Smart Home War, Google and New MasterCard Security

Smart Home War, Google and New MasterCard Security

Cortana Joins The Fight As The War for the Smartest Home Rages On

The smart home space is starting to get competitive, especially as Cortana (Microsoft) throws its hat into the ring against Alexa (Amazon) and Google Home. Expected to hit stores in Autumn 2017, Microsoft’s latest Cortana offering is near identical to that of its competitors (it even looks like a sleeker version of Alexa), just with minor tweaks for its own product range, e.g. Cortana will work across your Microsoft devices and Skype calls can be made through the home speaker.

cortana

The real point of interest is that whilst Microsoft, Google and Amazon have all planted their flags in this space, where are Apple and Siri? Might they be holding their entry back for their impending conference? Who knows. If they are, one thing they need to take care of is that any release of a home device doesn’t get overshadowed by the 10th Anniversary of the iPhone.

Google Never Stops

Google Maps – How Much Do You Trust It?

If you are in Norway, the answer is probably more than you should. A large group of tourists were sent on a wild goose chase for the Preikestolen Cliffs. Instead of Maps taking them to the scenic attraction, a large group of people were sent onto the wrong side of the fjord and into a small picturesque village, 19 miles away from where they wanted to be.

For this group, it was a happy accident, with some people even saying they wanted to buy property in the village because they loved it so much. But as we have seen with old fashioned sat navs, people trust their devices far too much and 19 miles is no small margin of error.

google-maps

Chrome’s offline features

This one should be of particular interest to Londoners. With no wifi, or 10-30 seconds at each station after the phone finally connects, reading the news or doing anything on the web is nigh on impossible. There are already solutions to this, such as Pocket or Instapaper but as Chrome is already a featured download on many a smartphone, it provides a much more convenient solution.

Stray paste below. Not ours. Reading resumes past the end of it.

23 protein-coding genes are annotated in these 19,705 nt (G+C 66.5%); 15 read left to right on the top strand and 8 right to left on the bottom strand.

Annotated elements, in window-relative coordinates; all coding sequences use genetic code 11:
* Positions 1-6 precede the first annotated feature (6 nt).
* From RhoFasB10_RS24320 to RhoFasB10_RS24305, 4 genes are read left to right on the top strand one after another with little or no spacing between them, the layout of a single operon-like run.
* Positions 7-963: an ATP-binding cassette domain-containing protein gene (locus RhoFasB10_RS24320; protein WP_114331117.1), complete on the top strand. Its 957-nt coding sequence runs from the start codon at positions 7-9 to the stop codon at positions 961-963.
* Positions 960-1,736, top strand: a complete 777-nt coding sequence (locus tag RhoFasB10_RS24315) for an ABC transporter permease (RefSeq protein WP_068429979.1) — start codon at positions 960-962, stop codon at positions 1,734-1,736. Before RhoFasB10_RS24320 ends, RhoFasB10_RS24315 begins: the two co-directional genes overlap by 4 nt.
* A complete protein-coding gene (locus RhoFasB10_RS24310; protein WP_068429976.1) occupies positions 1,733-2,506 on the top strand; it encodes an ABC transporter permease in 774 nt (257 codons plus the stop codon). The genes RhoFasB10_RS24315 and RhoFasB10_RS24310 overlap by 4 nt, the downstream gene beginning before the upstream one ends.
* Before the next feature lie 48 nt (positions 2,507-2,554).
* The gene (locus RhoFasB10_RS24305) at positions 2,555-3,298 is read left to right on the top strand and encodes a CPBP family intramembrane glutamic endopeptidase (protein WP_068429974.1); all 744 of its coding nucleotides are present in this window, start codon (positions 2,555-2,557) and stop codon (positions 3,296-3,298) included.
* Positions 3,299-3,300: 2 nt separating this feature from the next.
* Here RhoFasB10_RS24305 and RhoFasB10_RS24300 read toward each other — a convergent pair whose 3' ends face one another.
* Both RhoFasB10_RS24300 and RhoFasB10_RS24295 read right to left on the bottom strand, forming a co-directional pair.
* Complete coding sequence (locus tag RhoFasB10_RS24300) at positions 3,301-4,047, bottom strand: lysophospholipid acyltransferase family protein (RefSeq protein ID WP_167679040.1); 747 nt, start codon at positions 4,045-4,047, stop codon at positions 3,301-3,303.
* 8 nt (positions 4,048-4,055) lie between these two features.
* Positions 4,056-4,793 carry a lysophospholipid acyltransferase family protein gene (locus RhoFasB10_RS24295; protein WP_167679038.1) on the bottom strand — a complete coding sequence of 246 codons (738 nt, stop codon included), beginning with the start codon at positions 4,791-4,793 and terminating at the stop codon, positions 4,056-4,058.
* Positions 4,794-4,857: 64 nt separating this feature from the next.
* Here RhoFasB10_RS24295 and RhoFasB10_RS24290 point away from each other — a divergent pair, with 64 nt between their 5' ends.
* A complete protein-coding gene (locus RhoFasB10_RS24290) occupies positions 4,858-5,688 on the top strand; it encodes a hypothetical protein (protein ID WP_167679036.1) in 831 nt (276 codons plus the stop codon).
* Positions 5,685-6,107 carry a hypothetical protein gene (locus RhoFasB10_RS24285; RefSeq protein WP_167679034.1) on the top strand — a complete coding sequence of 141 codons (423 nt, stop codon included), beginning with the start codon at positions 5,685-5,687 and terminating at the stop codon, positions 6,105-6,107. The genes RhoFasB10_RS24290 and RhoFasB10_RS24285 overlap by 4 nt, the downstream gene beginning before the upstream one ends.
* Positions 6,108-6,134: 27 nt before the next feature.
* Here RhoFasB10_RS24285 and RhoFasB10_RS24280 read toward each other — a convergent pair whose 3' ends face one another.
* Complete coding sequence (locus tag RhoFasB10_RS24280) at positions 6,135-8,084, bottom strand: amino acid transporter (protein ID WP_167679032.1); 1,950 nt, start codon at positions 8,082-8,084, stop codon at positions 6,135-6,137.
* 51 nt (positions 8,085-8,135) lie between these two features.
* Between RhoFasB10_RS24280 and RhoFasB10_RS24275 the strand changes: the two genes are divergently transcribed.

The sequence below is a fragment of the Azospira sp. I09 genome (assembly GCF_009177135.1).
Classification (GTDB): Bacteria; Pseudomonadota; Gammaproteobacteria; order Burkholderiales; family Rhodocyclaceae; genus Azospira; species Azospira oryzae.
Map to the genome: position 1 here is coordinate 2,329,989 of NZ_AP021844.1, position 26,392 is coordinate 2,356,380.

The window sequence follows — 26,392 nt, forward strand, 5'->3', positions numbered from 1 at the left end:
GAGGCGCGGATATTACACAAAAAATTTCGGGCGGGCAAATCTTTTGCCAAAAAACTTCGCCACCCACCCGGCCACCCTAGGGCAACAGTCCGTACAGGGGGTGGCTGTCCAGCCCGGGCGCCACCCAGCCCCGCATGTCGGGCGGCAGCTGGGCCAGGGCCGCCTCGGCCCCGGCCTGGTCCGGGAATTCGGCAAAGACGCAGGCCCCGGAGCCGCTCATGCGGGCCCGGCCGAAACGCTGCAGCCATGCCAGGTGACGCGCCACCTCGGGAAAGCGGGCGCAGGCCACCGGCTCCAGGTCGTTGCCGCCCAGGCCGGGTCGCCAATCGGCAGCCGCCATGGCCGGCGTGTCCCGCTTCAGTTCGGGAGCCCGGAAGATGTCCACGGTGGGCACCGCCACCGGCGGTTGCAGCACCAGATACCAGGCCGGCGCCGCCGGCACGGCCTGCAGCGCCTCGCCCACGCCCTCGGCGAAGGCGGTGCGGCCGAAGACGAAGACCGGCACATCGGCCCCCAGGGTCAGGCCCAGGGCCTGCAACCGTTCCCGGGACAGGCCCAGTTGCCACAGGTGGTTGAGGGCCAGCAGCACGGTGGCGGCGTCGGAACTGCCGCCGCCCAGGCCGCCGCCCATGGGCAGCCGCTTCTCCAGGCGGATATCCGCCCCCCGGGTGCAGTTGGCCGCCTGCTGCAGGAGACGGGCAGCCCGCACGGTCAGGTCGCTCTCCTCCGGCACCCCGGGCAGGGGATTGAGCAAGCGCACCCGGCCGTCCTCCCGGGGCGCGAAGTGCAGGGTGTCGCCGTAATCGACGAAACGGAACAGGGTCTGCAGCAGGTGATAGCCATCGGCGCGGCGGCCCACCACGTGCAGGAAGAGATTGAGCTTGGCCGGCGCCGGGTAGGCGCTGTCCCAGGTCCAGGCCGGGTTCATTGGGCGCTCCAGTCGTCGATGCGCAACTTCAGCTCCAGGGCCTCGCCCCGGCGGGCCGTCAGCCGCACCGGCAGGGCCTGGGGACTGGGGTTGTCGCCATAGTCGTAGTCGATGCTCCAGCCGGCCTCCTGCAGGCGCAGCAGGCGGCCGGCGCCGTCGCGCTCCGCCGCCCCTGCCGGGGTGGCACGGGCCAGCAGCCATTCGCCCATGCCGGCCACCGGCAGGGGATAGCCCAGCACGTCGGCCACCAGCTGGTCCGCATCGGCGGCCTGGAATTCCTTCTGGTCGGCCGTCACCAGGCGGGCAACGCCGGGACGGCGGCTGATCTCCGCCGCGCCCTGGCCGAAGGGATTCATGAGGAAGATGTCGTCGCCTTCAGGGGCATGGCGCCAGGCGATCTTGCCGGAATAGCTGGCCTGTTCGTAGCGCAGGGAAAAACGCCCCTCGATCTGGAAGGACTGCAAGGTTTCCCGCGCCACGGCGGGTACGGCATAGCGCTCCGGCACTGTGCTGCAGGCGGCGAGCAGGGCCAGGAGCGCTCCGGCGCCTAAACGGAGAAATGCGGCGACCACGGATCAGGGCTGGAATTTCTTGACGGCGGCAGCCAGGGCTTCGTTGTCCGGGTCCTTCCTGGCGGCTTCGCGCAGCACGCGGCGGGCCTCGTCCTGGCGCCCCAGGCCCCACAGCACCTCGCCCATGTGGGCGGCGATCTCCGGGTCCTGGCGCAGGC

The offline feature enables you to download websites, allowing you to view them at a later date, regardless of whether or not you have a signal. Alternatively, if you try to load a page and don’t have signal, you can set the page to download automatically as soon as you have a connection to the internet.

Sadly this feature is only available on Android devices. I can’t wait for this to make an iOS debut, but for now eBooks will have to suffice.

offline-chrome

Fuchsia OS

Android is a phenomenal force, in Q3 2016 they had an 88% share of the market. Yet Google refuses to rest on its laurels and has begun work on a new operating system, whether this is pegged as a replacement or an alternative – it is too early to say. But if you are interested in taking a look at where Google sees the future of its smartphones, check out an early prototype of the design here.

Google Fixes the New Tab Page

For those of you who fixate on little details, the new tab page became an eyesore in a recent update, with the preview boxes and search bar sitting out of alignment. Thankfully, this has now been rectified. The problem was just a minor CSS issue to do with the box-sizing property, something that virtually anyone who knows anything about CSS could resolve.

google-new-tab

Not the most exciting piece of news but it does go to show, it doesn’t matter how big you are in an industry, whether you are a thought leader or a novice, the little details matter if you want to keep your customers/users happy.

MasterCard Catches Up With ApplePay

Bank cards are still a crucial part of all of our lives yet the way we use them has evolved. Originally we used them with a signature, then a pin code and many now have no security at all with contactless (for limited sized purchases). The latest incarnation coming into effect is fingerprint recognition. Cards will be able to store two prints on them (both of which have to be yours and no one else’s) and when making purchases, you will have to scan your corresponding digit.

This is an interesting idea, and for those who only use contactless (and often forget their pin), this could be a lifesaver. However, this seems like a potentially bad idea. Fingerprints can be copied and people do like giving their cards to loved ones or trusted friends to make purchases on their behalf – which wouldn’t work with this new technology.

Stephen Collins